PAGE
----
1657, Sea Admiral Robert Blake wiped out 'the Spanish Silver Fleet' with his 13 Roayal Navy vessels by Santa Cruz of Tenerife while only losing one ship in the battle. The vessels of this fleet were some of many which bunked regularly in the port of La Laguna. The Silver fleet was known to bunker at Santa Cruz by with treasures from South America and from Asia. However, Robert Blake had to abandon his takeover of Santa Cruz and that was a victory for Spain and history of Tenerife.
Not only Shakespeare but also many British royals raved about a certain Tenerife wine
The history of Tenerife has many stories about the renown Malvasia wine which was sweet but strong.
1706, May, 05, Mount Trevejo erupted and destroyed Tenerife's port Garachico. This was one of most important days in the history of Tenerife, as it hit this rich town so unexpectedly. The harbor Puerto de la Cruz of La Orotava took over Garachico's import and export and thrived well accordingly.
What happened to La Laguna harbor just after Jennings?
1706, Nov.05 The pirate John Jennings was defeated in Santa Cruz
1723 Santa Cruz, which officially had been only La Laguna's fishing port for 227 years, became Tenerife capital
From 1723 onward, the wealthy Santa Cruz was created adjacent to its harbor under the military commander Comandante General Lorenzo de Villavicencio. This part of town concentrated around the Castillo de San Juan.
The Castillo is one of few monuments which disappeared from the history of Tenerife, except for an underground wall that can be reached on Plaza de España
1727, January 09, The Corsair Pirate and businessman Amaro Pargo who later retired in Candelaria is declared aristocrat by mainland Spain in the time of King Felipe V. By the way, some of his legendary bounty may have gone to the town's famous Cathedral as catholic proof of his repenting; indeed, he used to mentioned that he could see his hidden treasures from his house, which were unlikely to have been dumped in the ocean.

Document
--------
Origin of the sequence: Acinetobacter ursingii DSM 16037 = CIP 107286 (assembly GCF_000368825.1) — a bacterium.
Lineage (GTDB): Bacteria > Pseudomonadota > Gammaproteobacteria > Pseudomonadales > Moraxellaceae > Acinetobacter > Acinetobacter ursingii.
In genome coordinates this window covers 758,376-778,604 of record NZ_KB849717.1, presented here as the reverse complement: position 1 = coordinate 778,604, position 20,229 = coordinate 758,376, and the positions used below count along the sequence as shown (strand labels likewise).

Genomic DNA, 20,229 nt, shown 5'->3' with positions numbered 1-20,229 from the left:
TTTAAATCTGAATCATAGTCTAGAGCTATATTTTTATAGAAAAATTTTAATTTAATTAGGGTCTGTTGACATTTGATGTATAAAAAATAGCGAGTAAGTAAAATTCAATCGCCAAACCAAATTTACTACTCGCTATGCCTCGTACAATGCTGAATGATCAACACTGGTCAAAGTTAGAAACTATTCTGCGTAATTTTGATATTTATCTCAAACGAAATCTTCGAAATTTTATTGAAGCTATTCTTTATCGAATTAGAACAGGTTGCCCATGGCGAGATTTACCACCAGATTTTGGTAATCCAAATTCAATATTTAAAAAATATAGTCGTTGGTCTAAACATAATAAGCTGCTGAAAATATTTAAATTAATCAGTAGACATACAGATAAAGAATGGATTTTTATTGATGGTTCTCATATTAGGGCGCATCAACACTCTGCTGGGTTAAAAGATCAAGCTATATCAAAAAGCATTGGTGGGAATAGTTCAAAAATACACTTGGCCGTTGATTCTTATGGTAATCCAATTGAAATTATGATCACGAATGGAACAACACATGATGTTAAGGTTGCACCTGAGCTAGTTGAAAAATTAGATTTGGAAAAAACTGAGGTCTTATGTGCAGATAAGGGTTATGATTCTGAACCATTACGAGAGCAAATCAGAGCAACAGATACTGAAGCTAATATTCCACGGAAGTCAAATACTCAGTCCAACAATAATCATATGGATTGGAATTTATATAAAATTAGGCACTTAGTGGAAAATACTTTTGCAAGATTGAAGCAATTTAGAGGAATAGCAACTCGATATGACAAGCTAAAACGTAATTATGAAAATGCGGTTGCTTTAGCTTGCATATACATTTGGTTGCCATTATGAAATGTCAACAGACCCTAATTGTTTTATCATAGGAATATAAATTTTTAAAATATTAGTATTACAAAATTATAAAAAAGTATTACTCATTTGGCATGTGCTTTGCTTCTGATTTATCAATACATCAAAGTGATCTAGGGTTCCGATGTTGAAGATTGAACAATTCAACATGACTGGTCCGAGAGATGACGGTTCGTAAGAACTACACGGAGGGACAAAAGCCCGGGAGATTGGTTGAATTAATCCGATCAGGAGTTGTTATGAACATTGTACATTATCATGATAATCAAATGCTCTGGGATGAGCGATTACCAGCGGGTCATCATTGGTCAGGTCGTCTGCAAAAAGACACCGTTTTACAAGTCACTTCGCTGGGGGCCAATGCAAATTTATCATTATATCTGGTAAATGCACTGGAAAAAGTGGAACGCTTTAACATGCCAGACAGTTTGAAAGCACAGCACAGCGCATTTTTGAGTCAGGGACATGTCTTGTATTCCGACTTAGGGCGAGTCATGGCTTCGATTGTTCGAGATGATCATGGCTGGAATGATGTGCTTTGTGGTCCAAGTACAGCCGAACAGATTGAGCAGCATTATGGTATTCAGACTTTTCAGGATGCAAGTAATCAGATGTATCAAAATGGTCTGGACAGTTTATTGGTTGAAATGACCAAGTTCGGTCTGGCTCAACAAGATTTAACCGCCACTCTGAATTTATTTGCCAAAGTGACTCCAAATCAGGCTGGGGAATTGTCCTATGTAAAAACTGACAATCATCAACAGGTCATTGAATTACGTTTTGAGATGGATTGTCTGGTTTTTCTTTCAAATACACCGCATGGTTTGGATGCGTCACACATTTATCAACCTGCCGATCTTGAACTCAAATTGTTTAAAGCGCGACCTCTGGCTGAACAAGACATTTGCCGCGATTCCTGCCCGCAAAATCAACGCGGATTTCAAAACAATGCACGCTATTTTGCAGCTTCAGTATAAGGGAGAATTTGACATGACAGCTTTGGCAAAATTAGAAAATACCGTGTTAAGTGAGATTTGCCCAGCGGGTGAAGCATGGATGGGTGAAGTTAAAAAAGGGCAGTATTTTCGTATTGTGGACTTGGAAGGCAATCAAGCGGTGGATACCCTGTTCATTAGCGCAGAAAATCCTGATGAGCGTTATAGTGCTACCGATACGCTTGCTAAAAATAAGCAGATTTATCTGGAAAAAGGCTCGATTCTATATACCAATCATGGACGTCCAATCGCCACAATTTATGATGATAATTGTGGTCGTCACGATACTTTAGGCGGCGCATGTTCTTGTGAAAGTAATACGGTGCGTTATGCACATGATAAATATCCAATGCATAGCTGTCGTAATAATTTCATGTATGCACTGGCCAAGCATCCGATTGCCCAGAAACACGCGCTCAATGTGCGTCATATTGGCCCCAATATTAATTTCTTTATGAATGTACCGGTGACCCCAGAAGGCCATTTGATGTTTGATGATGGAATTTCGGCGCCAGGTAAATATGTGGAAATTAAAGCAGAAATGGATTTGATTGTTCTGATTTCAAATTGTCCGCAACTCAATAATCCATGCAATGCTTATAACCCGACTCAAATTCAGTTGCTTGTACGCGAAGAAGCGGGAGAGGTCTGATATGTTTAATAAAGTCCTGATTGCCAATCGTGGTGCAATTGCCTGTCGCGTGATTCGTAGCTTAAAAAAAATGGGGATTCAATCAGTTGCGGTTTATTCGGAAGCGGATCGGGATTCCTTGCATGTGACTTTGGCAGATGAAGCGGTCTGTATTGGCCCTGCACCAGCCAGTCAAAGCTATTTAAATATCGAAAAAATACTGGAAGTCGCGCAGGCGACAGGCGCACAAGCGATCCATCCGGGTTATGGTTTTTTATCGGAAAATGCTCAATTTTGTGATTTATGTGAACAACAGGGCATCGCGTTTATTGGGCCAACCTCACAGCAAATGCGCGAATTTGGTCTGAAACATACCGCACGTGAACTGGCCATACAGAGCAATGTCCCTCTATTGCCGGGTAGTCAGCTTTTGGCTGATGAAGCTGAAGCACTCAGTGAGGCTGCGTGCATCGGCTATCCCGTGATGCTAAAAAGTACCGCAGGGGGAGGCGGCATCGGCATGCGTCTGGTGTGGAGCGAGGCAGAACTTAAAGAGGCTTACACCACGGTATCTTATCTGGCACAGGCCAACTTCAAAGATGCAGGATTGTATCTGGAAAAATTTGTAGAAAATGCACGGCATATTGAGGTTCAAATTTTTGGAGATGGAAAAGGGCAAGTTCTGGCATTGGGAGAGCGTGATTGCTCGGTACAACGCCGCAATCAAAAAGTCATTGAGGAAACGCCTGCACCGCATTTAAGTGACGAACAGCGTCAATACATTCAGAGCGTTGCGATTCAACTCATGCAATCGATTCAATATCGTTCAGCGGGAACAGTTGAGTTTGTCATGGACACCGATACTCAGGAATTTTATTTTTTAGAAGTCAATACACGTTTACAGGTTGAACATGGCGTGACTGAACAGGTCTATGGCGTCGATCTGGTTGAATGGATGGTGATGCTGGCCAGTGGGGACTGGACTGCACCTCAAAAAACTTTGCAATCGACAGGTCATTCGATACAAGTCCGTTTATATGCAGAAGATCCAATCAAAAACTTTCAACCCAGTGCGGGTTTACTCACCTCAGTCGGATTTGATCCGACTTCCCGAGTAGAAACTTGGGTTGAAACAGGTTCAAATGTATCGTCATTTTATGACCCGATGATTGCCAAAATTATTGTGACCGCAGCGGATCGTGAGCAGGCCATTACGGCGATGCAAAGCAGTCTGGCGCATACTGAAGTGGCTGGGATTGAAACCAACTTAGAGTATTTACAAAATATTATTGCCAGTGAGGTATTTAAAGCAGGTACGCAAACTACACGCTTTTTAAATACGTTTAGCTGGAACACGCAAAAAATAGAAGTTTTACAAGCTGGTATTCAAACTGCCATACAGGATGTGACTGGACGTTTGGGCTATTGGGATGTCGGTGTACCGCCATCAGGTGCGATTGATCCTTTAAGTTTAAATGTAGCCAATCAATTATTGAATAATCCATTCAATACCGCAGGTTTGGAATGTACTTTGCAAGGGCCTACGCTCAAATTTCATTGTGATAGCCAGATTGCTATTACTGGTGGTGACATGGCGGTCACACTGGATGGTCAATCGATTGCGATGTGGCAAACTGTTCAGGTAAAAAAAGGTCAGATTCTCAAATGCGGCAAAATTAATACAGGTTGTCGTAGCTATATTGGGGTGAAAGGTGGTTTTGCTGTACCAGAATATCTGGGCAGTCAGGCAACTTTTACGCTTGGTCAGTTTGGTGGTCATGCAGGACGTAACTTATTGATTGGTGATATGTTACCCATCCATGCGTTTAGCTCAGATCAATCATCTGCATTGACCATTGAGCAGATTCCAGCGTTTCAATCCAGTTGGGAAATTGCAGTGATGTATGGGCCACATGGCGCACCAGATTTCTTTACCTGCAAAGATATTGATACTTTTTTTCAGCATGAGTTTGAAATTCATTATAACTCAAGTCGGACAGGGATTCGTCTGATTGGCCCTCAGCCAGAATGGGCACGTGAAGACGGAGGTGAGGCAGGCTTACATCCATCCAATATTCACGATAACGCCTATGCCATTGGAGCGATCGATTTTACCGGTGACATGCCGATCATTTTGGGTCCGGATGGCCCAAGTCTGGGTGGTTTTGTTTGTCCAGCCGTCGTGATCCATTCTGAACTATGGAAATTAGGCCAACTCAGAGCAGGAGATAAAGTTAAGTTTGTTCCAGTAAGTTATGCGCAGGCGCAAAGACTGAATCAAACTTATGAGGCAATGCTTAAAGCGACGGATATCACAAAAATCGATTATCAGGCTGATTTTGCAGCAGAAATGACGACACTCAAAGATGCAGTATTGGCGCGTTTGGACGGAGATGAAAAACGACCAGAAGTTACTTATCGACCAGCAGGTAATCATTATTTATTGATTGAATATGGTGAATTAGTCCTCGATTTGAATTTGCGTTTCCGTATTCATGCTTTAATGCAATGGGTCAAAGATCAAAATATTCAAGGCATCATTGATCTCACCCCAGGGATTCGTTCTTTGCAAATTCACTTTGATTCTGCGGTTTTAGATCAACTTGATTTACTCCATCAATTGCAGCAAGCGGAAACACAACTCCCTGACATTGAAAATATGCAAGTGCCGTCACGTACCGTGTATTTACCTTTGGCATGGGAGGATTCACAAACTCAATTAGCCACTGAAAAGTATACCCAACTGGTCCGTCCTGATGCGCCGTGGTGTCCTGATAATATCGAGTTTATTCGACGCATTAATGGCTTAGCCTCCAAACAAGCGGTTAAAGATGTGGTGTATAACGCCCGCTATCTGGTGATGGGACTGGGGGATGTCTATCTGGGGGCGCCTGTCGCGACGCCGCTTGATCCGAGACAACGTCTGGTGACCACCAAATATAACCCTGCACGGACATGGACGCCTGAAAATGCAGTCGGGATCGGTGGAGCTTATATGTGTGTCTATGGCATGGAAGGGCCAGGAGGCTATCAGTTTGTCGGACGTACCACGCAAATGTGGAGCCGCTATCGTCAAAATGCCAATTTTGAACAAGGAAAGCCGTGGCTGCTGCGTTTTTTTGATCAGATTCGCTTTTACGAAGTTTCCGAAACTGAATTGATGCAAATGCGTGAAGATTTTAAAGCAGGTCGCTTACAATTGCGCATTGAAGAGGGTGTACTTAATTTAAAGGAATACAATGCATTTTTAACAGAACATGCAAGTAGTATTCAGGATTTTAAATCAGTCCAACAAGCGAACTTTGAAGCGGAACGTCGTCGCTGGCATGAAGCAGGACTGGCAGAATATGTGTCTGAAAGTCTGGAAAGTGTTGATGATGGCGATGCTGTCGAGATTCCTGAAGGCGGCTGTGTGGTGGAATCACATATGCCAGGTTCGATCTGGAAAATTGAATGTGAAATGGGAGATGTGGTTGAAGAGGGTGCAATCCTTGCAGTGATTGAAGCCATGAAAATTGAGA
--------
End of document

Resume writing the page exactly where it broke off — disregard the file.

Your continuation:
How did La Laguna fare after its Cabildo (government) moved on?
La Laguna remained the home for thinkers and artists with many so called Tertulias, before it opened the first Canary Islands' university, later on.
Realejos earned international recognition in academic circles in Paris France, Great Britain and Germany because of its son the historian José Viera y Clavijo (1731-1813) who made all the Canary Islands proud of him. He too, wrote most of his work on the history of Tenerife in La Laguna.
1776 The French mathematician and astronomer Jean Charles Borda measures Mount Teide with with the result of 1905 toises which equals 3712,845meters
What did sugar cane have to do with slave trade?